On March 5, the organization published new draft guidelines that addressed concerns surrounding the negative effects that sugar has on one’s health. It reduced the recommended amount of sugar from 10 percent of your daily caloric intake to 5 percent. For an average-sized adult, that comes to around six teaspoons of the sweet stuff each day. However, that doesn’t mean a person can eat six spoonfuls of granulated sugar on a daily basis.

People often don’t realize that sugar is present in many foods they commonly eat – especially processed options. A 12-ounce can of soda, for instance, might have as many as 10 teaspoons of the substance, while a slice of bread may have around 5. While this amount includes sugars in processed foods as well as honey, juices and syrups, it does not include those that occur naturally, such as sugars in fruits.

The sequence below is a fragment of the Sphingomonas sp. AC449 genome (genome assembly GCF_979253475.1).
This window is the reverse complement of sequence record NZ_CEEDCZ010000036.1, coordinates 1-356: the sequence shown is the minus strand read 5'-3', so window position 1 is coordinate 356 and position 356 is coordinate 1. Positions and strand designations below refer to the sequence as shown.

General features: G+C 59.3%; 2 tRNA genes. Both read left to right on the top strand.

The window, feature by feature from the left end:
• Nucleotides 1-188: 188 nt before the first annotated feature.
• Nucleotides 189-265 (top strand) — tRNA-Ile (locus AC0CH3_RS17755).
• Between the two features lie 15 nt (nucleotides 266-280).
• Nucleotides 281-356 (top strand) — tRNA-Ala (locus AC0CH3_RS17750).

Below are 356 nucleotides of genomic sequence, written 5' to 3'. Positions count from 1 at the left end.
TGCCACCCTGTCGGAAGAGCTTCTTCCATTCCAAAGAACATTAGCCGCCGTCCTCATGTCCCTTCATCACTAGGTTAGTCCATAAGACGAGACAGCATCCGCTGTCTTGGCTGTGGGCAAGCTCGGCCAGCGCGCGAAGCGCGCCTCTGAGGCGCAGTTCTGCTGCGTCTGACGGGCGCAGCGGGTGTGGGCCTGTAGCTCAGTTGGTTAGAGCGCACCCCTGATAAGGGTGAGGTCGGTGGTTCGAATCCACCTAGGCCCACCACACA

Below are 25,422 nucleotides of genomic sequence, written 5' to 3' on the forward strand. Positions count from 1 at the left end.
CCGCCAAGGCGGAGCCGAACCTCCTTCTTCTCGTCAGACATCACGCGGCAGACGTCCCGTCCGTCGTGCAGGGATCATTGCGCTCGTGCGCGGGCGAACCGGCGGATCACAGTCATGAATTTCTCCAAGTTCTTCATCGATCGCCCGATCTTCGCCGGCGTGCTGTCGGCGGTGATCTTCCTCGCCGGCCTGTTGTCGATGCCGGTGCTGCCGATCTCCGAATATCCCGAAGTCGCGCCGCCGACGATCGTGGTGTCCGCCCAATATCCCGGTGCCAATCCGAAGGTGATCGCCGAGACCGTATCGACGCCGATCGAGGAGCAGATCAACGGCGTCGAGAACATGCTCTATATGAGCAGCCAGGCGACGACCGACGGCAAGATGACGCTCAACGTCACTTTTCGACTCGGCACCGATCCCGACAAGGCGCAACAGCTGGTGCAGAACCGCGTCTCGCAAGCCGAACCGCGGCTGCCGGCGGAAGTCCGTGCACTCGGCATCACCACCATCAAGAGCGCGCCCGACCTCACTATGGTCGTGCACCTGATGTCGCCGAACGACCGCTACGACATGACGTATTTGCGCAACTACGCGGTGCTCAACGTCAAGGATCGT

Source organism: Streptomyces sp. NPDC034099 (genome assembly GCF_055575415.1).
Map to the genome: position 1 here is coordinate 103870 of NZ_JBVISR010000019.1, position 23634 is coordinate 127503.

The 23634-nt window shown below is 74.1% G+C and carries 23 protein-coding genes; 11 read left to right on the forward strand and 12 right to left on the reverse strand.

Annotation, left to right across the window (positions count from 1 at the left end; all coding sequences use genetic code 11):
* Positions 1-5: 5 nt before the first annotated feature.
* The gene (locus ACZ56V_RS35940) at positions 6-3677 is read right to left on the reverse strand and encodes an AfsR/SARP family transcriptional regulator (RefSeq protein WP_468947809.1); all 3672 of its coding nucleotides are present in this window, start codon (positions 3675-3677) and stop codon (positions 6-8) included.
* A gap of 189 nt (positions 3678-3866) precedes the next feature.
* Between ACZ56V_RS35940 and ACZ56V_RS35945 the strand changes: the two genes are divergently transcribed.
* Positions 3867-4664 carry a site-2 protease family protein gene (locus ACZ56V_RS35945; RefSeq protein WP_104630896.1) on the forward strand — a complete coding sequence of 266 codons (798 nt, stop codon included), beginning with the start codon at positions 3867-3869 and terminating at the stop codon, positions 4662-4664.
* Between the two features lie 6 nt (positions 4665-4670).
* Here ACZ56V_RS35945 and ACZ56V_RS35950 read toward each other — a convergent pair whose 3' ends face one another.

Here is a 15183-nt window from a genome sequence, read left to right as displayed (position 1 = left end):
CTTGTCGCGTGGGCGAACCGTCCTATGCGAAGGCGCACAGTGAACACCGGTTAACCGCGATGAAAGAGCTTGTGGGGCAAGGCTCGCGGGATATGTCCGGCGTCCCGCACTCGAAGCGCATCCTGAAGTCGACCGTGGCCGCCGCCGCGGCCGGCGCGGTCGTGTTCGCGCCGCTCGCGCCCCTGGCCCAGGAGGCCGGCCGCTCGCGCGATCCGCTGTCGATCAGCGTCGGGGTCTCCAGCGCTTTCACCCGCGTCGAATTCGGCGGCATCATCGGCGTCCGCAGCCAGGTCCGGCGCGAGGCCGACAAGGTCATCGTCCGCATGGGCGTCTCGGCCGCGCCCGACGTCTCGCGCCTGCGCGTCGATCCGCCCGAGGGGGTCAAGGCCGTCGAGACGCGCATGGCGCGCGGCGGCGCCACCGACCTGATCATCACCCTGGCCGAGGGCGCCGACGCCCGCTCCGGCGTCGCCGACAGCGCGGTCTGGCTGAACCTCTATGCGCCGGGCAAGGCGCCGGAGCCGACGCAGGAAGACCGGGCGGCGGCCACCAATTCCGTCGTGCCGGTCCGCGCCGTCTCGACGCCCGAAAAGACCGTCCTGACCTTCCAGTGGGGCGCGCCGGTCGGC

Sugar, which is a known culprit of bad breath, was targeted for its role in dental diseases. As the most common noncommunicable diseases on earth, the World Health Organization hopes to decrease their prevalence and help people prevent the pain, tooth loss and gum disease other symptoms that come with dental issues. The guidelines also note the soaring expense of treating oral conditions – it can cost 5 to 10 percent of a person’s health budget. Not such a sweet way to spend your salary.